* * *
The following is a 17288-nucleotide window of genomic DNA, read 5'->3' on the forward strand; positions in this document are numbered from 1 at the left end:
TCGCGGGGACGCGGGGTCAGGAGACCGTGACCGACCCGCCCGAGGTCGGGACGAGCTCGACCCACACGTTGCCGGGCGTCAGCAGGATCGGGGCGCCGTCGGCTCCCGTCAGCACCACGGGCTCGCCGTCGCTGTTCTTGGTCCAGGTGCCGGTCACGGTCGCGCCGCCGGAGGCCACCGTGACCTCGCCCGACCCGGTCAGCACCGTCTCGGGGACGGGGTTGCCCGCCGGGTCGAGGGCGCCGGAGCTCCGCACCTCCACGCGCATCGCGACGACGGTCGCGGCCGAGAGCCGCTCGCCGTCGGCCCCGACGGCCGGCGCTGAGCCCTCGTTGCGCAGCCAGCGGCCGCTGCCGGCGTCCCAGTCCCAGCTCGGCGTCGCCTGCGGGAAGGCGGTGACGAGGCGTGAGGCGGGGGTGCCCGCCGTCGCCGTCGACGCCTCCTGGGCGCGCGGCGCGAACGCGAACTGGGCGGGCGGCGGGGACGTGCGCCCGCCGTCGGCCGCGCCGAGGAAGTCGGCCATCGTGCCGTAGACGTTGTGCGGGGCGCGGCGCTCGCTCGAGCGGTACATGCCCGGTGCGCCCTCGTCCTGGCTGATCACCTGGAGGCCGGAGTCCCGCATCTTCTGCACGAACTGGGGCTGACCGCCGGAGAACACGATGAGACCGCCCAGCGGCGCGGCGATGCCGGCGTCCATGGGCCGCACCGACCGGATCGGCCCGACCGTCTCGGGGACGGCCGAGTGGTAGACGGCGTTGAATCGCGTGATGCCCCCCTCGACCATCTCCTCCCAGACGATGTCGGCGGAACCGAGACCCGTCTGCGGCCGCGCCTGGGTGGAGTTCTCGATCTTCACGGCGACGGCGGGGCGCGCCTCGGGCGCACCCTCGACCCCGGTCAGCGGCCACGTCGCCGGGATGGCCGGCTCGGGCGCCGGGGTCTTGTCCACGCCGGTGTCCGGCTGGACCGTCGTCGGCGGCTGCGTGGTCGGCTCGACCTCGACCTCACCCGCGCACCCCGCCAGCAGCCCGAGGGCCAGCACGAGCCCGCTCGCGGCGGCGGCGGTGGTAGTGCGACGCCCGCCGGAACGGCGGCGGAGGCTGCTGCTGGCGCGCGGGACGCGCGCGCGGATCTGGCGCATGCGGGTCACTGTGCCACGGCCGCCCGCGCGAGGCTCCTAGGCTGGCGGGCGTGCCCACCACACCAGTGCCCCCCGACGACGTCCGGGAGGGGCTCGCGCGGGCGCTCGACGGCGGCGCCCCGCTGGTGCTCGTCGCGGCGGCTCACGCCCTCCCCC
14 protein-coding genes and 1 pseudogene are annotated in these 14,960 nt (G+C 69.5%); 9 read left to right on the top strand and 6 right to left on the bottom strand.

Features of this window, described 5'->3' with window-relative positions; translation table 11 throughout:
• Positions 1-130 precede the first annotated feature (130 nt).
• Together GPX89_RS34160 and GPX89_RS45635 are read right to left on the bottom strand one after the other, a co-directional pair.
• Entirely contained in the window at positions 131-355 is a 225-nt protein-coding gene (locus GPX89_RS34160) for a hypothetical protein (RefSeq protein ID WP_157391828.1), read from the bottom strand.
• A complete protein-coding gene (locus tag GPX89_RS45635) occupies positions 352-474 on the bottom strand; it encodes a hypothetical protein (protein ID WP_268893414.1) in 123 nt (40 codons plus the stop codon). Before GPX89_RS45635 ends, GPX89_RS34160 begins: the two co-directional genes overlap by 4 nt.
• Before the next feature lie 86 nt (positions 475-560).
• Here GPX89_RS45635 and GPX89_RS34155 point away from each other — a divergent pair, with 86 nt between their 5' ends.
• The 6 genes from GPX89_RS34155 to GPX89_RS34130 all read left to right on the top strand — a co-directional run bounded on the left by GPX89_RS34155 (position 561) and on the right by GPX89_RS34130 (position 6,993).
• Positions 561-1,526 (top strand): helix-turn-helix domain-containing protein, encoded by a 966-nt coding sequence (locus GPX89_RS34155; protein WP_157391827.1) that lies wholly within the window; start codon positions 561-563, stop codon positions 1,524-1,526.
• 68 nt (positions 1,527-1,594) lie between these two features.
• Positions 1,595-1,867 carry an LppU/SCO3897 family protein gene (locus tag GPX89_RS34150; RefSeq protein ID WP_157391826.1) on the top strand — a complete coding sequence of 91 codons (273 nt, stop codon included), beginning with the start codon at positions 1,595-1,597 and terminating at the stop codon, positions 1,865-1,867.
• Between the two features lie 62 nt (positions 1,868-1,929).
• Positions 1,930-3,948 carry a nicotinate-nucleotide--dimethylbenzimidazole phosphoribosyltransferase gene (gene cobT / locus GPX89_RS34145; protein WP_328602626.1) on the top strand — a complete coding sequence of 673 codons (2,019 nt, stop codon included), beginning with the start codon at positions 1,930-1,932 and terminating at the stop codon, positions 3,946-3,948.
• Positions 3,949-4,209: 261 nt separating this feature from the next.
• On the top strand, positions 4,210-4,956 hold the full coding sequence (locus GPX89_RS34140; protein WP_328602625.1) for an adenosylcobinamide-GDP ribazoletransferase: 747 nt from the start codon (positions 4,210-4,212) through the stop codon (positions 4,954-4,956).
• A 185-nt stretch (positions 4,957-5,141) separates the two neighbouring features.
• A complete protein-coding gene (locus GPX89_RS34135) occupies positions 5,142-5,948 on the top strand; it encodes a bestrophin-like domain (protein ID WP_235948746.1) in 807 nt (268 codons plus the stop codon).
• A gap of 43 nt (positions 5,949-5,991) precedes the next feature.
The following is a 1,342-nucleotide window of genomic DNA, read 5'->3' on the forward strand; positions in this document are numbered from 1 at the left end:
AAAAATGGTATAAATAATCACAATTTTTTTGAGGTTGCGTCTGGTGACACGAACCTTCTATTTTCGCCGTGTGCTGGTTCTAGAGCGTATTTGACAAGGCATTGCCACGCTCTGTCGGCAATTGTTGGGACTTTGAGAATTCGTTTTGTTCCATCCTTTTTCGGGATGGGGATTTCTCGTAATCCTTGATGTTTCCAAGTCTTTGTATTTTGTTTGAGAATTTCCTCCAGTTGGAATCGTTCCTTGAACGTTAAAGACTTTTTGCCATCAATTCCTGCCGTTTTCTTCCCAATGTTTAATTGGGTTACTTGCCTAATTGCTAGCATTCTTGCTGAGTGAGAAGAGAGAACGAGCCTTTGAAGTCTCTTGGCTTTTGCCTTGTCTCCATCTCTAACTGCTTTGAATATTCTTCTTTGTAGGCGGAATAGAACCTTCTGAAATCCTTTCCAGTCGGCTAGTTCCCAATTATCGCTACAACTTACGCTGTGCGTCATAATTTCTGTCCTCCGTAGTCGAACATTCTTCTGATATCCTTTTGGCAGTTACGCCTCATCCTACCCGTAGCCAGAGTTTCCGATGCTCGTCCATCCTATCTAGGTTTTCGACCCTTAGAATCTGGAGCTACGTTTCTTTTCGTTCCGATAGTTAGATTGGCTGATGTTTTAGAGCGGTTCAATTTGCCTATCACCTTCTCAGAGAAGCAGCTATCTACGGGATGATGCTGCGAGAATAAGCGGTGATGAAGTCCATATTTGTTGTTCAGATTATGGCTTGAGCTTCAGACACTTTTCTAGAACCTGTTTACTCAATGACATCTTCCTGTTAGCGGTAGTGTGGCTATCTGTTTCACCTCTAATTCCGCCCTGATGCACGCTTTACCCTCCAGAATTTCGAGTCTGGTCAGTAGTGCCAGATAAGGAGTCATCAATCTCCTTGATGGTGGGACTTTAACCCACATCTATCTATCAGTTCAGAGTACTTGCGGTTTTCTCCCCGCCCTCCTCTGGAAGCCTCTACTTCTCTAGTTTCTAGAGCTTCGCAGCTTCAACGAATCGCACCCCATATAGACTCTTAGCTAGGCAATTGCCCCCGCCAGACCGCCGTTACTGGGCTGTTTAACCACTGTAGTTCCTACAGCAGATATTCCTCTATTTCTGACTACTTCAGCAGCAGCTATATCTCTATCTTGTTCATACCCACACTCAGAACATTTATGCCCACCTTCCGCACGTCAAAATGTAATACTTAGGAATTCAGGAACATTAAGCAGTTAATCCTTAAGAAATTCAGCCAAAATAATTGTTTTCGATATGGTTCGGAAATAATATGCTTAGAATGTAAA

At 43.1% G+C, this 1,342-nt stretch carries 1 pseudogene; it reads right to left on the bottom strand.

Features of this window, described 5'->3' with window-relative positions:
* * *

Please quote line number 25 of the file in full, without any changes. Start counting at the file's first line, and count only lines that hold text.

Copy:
Features of this window, described 5'->3' with window-relative positions: